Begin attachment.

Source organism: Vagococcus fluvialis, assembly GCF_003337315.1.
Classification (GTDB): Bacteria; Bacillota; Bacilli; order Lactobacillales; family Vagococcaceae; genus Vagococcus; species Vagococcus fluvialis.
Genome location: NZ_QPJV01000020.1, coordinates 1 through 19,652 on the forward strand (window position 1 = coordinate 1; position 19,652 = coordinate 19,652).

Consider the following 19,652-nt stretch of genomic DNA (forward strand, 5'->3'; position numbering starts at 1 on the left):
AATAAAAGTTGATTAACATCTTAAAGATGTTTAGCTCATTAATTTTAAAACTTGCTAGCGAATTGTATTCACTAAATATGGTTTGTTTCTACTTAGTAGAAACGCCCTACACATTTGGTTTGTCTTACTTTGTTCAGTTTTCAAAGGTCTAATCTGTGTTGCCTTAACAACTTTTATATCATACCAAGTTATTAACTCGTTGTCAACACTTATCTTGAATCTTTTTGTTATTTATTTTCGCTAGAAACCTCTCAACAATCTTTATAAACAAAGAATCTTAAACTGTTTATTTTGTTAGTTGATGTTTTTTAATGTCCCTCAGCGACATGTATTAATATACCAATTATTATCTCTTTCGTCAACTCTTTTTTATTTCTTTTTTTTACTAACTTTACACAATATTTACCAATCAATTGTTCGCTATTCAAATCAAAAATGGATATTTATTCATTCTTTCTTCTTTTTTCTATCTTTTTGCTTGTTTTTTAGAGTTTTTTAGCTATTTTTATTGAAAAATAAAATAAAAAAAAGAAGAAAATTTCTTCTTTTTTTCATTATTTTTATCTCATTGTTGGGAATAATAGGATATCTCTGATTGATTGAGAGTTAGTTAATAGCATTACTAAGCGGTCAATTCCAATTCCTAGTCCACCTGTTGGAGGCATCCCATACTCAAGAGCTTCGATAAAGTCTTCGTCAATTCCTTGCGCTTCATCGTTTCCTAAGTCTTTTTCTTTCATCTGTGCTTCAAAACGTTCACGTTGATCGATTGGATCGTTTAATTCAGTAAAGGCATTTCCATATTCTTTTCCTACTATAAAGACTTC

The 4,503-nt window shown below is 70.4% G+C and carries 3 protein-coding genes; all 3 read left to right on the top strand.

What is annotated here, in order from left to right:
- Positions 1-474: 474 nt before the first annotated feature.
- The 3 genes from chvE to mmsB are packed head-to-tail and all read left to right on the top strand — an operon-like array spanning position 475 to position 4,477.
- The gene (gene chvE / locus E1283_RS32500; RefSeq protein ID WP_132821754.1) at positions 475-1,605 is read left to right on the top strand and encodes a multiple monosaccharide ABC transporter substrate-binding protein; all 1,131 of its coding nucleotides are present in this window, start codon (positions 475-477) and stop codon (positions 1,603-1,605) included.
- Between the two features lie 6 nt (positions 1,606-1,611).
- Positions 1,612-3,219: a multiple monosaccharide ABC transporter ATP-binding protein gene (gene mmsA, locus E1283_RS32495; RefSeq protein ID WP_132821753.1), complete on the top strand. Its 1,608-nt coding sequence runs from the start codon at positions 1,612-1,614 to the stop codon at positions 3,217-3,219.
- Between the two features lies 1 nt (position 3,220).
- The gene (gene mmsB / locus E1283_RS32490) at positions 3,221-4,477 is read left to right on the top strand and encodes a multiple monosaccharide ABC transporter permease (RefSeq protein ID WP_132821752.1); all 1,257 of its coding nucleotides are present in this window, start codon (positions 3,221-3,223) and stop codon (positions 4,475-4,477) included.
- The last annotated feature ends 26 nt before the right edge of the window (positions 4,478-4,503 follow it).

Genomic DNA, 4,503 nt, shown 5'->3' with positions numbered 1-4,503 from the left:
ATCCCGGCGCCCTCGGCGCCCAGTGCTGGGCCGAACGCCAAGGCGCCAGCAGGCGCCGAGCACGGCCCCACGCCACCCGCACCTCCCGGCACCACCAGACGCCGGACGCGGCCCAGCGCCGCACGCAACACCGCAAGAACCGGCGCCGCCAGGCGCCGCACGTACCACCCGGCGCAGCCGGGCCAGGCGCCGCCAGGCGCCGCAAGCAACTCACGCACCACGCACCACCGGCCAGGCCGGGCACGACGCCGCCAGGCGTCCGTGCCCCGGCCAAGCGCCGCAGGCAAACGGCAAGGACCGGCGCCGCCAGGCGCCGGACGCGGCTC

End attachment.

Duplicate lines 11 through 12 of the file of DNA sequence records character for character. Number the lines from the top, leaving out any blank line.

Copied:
- Between the two features lie 6 nt (positions 1,606-1,611).
- Positions 1,612-3,219: a multiple monosaccharide ABC transporter ATP-binding protein gene (gene mmsA, locus E1283_RS32495; RefSeq protein ID WP_132821753.1), complete on the top strand. Its 1,608-nt coding sequence runs from the start codon at positions 1,612-1,614 to the stop codon at positions 3,217-3,219.